Every student develops her/ his own learning strategies, but if you’re having trouble with a subject, the best thing to do is to find new strategies. Often, a learning problem does not arise from material that is too difficult; it means that you just haven’t found the best way to learn it.
The common veins through all learning strategies are repetition and rephrasing
Flashcards are useful because they reorder the information; homework problems review concepts with different variations. For classroom concepts, a good idea is to rewrite the lesson in your own words. If you are a creative student who finds math difficult, try to tell a story to explain how a function works. Setting concepts to songs can be exceptionally effective: Try singing the quadratic equation to the tune of “Pop Goes the Weasel,” and you’ll never forget it.
Literature classes are also especially apt for creative learning. If you need to memorize symbols or ideas from a story or poem, write your own using the same concepts. Other social sciences like history or psychology are more memorable if you don’t force yourself to focus solely on dates and facts. Find a first-person account of an event to make the details relatable. When reading about studies, think about how the findings are relevant to you or someone you know. If the song method works for you, research children’s shows and other educational sources that have set simple facts and historical lists to familiar tunes.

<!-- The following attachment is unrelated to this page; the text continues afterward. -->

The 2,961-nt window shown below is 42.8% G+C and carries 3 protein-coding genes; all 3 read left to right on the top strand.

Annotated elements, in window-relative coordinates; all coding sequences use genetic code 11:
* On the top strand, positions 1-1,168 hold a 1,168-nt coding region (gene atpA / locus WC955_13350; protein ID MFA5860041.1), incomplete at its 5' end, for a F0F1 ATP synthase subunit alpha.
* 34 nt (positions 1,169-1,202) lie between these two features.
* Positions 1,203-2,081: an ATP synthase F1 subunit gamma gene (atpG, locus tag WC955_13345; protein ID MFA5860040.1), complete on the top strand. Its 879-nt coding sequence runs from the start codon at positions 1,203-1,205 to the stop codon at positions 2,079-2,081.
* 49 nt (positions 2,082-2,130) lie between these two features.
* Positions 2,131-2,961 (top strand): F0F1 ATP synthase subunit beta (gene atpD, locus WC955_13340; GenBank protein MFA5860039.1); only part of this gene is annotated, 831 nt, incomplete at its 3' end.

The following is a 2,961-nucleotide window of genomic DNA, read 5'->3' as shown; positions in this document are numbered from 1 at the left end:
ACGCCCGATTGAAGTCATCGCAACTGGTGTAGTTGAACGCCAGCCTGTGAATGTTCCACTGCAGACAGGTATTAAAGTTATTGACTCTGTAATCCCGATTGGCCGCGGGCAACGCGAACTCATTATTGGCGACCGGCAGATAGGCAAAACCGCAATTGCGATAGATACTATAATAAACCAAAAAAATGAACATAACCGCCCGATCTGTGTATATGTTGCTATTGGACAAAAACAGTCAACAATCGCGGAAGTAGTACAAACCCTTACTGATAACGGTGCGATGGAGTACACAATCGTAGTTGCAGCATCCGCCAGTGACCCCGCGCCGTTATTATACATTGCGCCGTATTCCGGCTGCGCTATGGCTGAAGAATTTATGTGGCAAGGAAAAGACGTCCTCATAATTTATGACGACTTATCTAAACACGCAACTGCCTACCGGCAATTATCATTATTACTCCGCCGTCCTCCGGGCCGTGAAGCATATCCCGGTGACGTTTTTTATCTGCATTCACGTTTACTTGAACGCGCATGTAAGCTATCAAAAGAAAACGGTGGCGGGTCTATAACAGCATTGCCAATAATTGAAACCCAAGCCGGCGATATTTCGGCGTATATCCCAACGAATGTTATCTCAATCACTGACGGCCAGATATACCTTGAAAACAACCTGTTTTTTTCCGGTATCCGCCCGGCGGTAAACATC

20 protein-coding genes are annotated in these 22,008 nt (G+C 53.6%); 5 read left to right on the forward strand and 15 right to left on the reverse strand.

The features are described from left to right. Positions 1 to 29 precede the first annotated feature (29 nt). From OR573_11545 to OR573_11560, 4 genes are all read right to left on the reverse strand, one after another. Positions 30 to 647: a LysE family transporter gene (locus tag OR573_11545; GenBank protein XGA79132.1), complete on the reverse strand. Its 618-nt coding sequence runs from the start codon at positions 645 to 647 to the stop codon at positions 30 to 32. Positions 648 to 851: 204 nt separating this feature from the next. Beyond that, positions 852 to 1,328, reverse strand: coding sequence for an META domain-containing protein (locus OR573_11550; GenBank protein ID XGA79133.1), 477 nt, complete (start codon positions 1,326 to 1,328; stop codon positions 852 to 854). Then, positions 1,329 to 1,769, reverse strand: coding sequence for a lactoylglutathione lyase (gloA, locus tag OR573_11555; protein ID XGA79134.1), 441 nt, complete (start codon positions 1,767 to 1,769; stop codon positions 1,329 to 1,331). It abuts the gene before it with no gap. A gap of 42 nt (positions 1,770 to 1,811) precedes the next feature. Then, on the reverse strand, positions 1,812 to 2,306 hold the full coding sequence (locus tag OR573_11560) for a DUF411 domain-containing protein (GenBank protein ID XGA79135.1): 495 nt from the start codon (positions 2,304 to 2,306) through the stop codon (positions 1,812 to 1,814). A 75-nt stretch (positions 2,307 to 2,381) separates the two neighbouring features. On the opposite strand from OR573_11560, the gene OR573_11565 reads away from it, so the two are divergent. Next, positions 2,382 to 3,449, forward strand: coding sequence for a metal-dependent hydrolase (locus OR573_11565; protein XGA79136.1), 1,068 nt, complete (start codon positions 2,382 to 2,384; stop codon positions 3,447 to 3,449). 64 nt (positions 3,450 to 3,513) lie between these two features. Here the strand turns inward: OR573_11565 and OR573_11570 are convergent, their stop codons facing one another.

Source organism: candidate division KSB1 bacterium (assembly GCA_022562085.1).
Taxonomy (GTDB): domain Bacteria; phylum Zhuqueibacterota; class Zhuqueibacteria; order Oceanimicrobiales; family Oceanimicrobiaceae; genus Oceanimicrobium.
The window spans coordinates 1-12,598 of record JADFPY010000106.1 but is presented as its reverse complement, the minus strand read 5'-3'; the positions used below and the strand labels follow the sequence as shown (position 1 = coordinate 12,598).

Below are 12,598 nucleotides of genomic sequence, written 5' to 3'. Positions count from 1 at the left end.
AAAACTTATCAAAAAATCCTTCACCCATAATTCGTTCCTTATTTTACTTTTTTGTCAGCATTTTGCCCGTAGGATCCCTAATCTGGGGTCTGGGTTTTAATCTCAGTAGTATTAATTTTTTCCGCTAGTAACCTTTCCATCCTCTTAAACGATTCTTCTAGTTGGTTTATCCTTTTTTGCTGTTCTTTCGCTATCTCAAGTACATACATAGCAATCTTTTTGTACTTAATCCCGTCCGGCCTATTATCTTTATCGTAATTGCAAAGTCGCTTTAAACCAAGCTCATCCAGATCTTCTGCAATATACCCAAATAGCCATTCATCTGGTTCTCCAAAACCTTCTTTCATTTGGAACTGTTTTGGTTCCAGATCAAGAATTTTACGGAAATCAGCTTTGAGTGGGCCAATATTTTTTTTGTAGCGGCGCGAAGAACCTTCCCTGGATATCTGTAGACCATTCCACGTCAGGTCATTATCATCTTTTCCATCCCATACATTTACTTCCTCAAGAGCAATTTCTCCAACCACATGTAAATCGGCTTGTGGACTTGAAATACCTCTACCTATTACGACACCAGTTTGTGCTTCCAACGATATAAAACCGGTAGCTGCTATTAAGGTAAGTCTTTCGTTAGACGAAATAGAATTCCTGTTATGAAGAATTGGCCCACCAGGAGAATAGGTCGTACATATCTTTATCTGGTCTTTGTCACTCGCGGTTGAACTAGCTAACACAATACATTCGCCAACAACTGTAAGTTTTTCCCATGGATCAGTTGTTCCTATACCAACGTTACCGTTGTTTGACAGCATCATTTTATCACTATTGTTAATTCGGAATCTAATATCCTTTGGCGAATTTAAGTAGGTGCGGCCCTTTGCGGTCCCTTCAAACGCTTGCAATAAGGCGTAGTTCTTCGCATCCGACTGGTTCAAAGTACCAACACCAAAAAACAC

The Results Of Strategies Increasing Your Rating Will Surprise You!
Learning as understanding, sometimes called “deep learning,” can have frustrating side effects. You may find that you are better at writing essays or leading discussions, but pop quizzes and multiple-choice questions that focus on facts are more difficult. It is important to consider how the teacher tests knowledge. If you are comfortable with the material, but you are unable to perform well on tests, consider asking the teacher for a different way to demonstrate your knowledge.
You can augment your understanding with flash cards and other more quiz-like strategies, but years later, you’ll find that the things from school that really stuck with you were the lessons that you took the time to understand and interpret. In the long run, these will be far more useful than a list of memorized words that quickly fade from memory.
Every student has a particular learning strategy that has worked best for her/ him. Implementing new strategies can increase your rate of retention of material, and when you interact directly with someone, it may help you further your understanding and retention!